Croatia subsequently entered a period of anarchy, with various sides and nobles fighting over supremacy in the kingdom. The 14th century chronicle Chronicon Pictum narrates that, after Zvonimir's death, his widow had requested her brother Ladislaus to intervene.[26] Historia Salonitana instead claiming it was one of the Slavonian nobles that had approached and requested his intervention.


Baška tablet, 1100 AD

The culturally and historically significant Baška tablet was inscribed shortly after his death and contains references to him and a number of his nobles of the 11th century. For the first time, Baška tablet mentions the title of Croatian Kings in Croatian: kral (kralj in modern Croatian).[27] His name is also contained in the 11th/12th-century Jurandvor fragments from the same church in Baška, on the island of Krk.[28]

Legend about death

Demetrius Zvonimir remained in the collective memory of the Croats for centuries after his death.

The legend about his murder was recorded in the 13th century Polish–Hungarian Chronicle, referencing Ladislaus as his avenger during Ladislaus' conquest of Croatia.[29]

Another account, from the Croatian redaction of the Chronicle of the Priest of Duklja, says that in 1089, desiring to heal the East-West Schism Pope Urban II asked Zvonimir, his strongest Balkan ally, to come to the military aid of Alexios I Komnenos against the Seljuks. Zvonimir convened the Sabor at a place called "seven churches in Kosovo", which had been identified by the archaeologists as Biskupija near Knin.[30] His intention was to mobilize the army on behalf of the pope and the emperor, but the nobility refused him and a rebellion erupted, leading to Zvonimir's assassination at the hands of his own soldiers.[3]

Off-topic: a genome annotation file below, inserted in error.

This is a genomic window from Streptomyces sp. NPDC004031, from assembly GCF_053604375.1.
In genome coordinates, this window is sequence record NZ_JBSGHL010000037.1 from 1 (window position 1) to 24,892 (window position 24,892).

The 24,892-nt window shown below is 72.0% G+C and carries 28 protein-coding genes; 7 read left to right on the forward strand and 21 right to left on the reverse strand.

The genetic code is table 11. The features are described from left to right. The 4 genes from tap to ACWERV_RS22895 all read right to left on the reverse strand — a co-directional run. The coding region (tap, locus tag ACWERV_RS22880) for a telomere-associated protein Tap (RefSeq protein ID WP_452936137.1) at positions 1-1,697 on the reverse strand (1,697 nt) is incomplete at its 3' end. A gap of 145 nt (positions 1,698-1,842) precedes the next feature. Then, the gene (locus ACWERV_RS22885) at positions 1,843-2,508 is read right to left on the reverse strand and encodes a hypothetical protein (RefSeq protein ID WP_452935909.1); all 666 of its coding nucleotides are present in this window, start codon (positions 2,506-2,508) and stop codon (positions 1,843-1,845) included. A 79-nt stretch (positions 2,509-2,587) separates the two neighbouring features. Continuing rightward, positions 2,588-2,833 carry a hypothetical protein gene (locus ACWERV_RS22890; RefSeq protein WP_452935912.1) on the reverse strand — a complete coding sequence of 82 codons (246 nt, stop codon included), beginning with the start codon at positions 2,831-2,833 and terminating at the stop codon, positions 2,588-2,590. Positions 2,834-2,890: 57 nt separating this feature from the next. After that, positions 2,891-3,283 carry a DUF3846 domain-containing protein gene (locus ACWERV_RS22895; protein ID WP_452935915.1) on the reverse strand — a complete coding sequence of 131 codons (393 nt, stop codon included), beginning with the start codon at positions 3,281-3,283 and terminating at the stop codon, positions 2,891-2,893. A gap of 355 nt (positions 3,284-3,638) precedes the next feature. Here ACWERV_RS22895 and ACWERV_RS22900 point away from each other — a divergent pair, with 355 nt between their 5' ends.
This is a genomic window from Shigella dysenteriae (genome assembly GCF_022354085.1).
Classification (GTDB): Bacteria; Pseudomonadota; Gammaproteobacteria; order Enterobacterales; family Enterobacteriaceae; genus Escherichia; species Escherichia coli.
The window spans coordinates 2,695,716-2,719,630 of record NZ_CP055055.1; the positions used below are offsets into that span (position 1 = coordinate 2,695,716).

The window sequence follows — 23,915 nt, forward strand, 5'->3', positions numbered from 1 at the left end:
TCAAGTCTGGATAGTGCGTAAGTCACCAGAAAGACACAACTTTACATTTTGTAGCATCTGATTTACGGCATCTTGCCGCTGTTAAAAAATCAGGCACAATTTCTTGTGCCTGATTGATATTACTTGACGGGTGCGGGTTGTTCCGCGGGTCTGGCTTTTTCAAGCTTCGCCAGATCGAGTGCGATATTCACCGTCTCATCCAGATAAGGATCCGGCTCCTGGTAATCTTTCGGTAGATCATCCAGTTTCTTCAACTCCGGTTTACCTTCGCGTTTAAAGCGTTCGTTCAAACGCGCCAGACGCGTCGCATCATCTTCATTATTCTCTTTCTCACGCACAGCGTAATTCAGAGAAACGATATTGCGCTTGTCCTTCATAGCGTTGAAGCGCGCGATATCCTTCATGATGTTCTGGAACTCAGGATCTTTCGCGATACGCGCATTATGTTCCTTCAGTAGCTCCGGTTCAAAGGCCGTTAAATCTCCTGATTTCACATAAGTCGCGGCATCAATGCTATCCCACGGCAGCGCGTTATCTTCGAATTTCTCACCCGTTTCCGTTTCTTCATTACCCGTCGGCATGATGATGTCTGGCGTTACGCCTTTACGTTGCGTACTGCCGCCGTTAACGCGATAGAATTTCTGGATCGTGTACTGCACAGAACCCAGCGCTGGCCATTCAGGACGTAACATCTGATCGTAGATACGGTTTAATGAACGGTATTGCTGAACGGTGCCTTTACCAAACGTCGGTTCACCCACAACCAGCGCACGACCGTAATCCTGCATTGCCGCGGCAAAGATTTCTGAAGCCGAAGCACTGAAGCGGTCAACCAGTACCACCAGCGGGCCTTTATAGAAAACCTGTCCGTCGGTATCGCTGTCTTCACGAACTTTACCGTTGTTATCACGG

Ivan Tomašić's Chronicon breve Regni Croatiae from 1563 gives an identical account, instead naming the murderer as the king's personal chaplain Tadija Slovinac, who had entered the king's tent located by the Basillica of Saint Cecillia in Kosovo and killed him in his sleep upon the insistence of the population. Tomašić also records that his remains were located in the Church of Saint Bartholomew in Kapitul in the outskirts of Knin.[31]

Various other sources of the 16th century record similar events, among which an epitaph ascribed to his grave was recorded:[32]

14th-century inscription of Zvonimir (Rex Zonomerius), found in Ostrovica

Who could refrain the people, not to sigh,
when they watch this grave, truly worthy of sorrow?
Because in this darkness a bright star rests,
with sublime ancestry. How it oddly numbs!
Since its barbarous death can only be explained by cursing,
with dark crime of wicked folk,
where their fury relents until the heart eases
and with murder they take down the king,
very healthy, with much power,
the pious Zvonimir, distinctly fair and honest,
who was their shield against enemies,
used to crush the rival doors,
mourn, champions, already a leader plies,
old and young of Croatian land,
because what was first divination of the kingdom
and also honour and glory, is now in ruins.

His death marked the collapse of Croatian royal power. The myth of the "Curse of King Zvonimir" is based on the legend of his assassination.[3][33] Historian Johannes Lucius was the first to dismiss these claims in his 1673 historiographical work De regno Dalmatiae et Croatiae ("On the Kingdom of Dalmatia and Croatia").


"Zvonimir" is today a traditional and quite common Croatian male forename, meaning "sound, chime" (zvoni) and "peace, prestige" (mir),[34] King Zvonimir being the first recorded bearer of the name. The Grand Order of King Dmitar Zvonimir, which is awarded to high-ranking officials, is named after him, as well as many streets in Croatia. Croatian Navy's flagship and its most modern ship, RTOP-12 Kralj Dmitar Zvonimir, was also named after the late king.


In c. 1063 Zvonimir married Helen, daughter of Béla I of Hungary and his wife Richeza of Poland. They had three children:


See also


  1. Arhinet - "rex Chrobatorum et Dalmatinorum, rex (tocius) Chroacie atque Dalmacie, Chroatorum atque Dalmatinorum rex"